Technology, media and telecommunications set for major growth in India

22 January 2018 6 min. read

In congruence with the general consensus on a digital boom in India, Deloitte’s annual Technology, Media and Telecommunications (TMT) predictions for 2018 project towering revenues for the digital arena and its components. The lucrative sports broadcasting industry will continue to make a significant contribution.

Innovation in the digital sphere is simultaneously disrupting and providing impetus to a number of industries. The effects are being felt across every industry, although some will undergo a slightly more radical transformation than others. The financial sector, for instance, is taking on an entirely new character in light of FinTech technologies, which are changing the very nature of the financial transaction.

However, of the industries impacted by digital advancement, perhaps none are as directly affected as media and telecommunications, which have come to rely almost solely on digital platforms in recent years, most significantly since the advent of the smartphone.

In India, the 1 billion+ population (the majority of which was hitherto disconnected from the online sphere) represented a monumental untapped market for digitally-reliant industries. Low-cost and accessible connectivity models like the Reliance Jio network have begun to rapidly fill this gap. By 2025, the country is projected to have 850 million new online users, according to management consultancy BCG.

Internet users in India – Urban Rural divide, 2014-17

The TMT report by Deloitte, a global accounting and consulting firm, places the current population of online users in India at 400 million, which puts India in second place among the largest online markets in the world, behind only China. However, this still represents only 31% of the population, most of whom live in major urban centers.


It comes as no surprise, therefore, that Deloitte’s TMT predictions for this year are characterised by soaring revenues. Two major revolutions that are captivating the online sphere, both in India and across the globe, are the Internet of Things (IoT) arena and the Voice over LTE (VoLTE) technologies.

By 2020, the report predicts that IoT units in India will grow by as much as 35 times to reach 1.9 billion units, generating revenues of $9 billion, which is still considerably shy of the Government of India (GOI) target of $15 billion for the same period. Sectors where IoT is permeating the most include infrastructure, manufacturing, healthcare, agriculture, and digital supply networks.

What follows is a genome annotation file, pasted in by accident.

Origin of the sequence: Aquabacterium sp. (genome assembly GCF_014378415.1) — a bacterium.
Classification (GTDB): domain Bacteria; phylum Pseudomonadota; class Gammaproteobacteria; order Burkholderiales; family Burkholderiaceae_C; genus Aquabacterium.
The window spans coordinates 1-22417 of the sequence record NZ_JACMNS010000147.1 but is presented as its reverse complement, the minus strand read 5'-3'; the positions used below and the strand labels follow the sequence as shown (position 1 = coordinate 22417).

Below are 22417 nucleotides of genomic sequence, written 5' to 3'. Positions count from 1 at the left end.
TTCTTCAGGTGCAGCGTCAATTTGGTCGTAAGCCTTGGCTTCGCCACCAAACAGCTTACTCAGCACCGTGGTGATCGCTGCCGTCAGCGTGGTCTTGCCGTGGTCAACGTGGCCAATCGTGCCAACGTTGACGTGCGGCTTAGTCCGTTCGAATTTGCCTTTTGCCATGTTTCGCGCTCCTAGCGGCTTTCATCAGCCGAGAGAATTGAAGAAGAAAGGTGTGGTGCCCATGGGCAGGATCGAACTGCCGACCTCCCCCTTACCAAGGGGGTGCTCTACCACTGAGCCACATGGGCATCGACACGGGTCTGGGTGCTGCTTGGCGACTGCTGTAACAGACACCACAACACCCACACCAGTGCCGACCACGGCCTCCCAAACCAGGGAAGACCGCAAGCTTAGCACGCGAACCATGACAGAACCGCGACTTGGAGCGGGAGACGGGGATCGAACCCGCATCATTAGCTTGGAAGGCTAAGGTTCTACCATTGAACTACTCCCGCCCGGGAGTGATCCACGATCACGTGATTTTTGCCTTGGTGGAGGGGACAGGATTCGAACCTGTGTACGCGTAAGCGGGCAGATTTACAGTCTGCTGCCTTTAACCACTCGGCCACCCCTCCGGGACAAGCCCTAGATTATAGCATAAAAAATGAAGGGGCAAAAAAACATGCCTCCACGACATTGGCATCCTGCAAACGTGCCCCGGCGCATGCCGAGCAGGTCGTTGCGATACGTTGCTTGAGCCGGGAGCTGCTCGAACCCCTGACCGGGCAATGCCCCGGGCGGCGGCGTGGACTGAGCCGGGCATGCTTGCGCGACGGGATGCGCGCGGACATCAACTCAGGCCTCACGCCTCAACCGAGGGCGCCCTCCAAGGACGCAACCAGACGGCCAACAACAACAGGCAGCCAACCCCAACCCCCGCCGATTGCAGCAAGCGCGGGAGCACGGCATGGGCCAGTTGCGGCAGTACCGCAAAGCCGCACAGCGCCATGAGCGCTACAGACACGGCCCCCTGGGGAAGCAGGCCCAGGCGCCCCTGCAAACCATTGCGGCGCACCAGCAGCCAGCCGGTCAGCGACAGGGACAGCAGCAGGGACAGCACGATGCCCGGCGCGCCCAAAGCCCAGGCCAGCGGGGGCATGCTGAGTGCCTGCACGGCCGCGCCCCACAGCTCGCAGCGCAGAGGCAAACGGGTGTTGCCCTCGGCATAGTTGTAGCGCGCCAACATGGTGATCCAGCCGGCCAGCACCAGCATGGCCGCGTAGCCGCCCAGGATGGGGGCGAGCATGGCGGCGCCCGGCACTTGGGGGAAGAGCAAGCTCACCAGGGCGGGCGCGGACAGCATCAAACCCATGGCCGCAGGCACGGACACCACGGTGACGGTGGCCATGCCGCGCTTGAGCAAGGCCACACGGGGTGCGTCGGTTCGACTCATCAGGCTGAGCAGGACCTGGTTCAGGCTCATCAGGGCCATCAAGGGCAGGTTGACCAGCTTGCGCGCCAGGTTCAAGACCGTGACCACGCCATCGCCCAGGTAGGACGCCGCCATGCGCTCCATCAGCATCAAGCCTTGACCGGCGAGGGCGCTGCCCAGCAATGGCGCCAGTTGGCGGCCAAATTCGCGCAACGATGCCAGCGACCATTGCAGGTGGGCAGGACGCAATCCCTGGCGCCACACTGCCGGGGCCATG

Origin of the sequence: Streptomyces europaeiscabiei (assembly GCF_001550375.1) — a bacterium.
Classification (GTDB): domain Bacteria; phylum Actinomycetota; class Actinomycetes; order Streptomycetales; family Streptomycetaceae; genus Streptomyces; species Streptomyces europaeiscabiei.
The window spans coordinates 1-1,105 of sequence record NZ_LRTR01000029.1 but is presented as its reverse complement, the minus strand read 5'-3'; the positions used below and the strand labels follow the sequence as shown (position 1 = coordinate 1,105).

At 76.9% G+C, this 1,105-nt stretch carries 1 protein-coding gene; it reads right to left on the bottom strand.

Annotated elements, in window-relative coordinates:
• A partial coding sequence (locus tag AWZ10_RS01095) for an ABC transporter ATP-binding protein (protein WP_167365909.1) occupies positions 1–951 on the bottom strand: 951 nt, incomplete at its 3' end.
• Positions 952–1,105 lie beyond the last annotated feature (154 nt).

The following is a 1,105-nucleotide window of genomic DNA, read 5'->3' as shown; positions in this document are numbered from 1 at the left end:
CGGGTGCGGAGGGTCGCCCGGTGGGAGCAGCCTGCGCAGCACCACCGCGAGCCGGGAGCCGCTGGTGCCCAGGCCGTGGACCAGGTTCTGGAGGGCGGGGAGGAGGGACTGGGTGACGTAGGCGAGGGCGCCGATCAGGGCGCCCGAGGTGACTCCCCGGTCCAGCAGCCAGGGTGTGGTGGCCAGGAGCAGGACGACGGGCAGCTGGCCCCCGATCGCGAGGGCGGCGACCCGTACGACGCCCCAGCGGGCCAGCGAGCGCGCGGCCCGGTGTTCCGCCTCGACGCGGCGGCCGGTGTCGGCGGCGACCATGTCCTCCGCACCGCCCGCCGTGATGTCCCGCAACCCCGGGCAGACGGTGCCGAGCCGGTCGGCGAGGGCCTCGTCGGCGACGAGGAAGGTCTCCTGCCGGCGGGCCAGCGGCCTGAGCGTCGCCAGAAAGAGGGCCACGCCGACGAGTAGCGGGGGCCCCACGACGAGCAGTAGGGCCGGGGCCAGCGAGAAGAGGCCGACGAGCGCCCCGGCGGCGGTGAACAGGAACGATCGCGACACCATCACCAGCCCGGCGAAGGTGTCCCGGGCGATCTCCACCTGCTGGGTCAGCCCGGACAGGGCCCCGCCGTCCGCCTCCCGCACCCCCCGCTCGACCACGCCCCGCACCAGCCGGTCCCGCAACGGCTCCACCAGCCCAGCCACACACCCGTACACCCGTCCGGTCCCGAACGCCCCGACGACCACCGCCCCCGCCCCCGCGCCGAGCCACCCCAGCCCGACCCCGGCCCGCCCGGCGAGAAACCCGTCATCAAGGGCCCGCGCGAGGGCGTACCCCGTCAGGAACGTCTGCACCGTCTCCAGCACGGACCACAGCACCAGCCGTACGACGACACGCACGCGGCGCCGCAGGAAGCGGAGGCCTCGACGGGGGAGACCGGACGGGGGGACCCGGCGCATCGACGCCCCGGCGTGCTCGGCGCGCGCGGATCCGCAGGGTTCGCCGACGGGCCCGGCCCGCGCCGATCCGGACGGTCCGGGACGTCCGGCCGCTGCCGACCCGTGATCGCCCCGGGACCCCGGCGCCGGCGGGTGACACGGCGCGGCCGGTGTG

India - Digital Ad Revenues (INR billion)

As big companies look to invest in the digital startup arena, startups comprise 60-65% of the total IoT firms in the country, into which venture capital firms have invested upwards of $60 million in the last three years. Meanwhile, VoLTE figures speak for themselves, as the technology is predicted by the report to have more than 5 billion subscribers across the world by 2023.

Media and communications

Given its direct dependence on technology, the media, entertainment and communications industry has been touted for monumental growth as well. Big Four professional services firm EY, for instance, predicted last year that the media and entertainment (M&E) industry would hit a staggering value of $35 billion by 2021. BCG had similarly massive estimates for the sector.

Moreover, the advertising industry is expected to capitalise on this growth as well. Deloitte predicts that the digital advertising sector, which currently stands at just over $2 billion (Rs. 133 billion), will grow to over $5.5 billion (Rs. 354 billion) by 2020. The estimates are higher than those of fellow Big Four firm KPMG, which predicts the digital advertising sector to grow to $4.6 billion by 2021.

Sporting Viewership (in millions)

One aspect that the TMT report examines with respect to growth in the M&E sector is the significant revenues generated by the numerous sporting entertainment events that have emerged in India. The Indian Premier League (cricket) and the Indian Super League (football), for instance, have substantial viewerships of 362 million and 224 million respectively. Other sports such as Kabaddi, wrestling, hockey, and badminton are also attracting huge numbers for their domestic leagues, at 220, 109, 43, and 36 million viewers respectively.

According to the leader of Deloitte’s TMT segment in India, Hemant Joshi, “People are using digital to augment their live experience – be this in buying and distributing tickets via their smartphones, or streaming events on ever faster mobile networks. And the pace and reach of those networks are likely to get steadily faster. The majority of voice calls have already moved to mobile networks. Now it is the turn of home broadband, thanks to the ever falling cost per gigabyte of data carried.”

With the formal launch of its digital segment Deloitte Digital in India this year, the firm is well poised to capitalise on these promising conditions.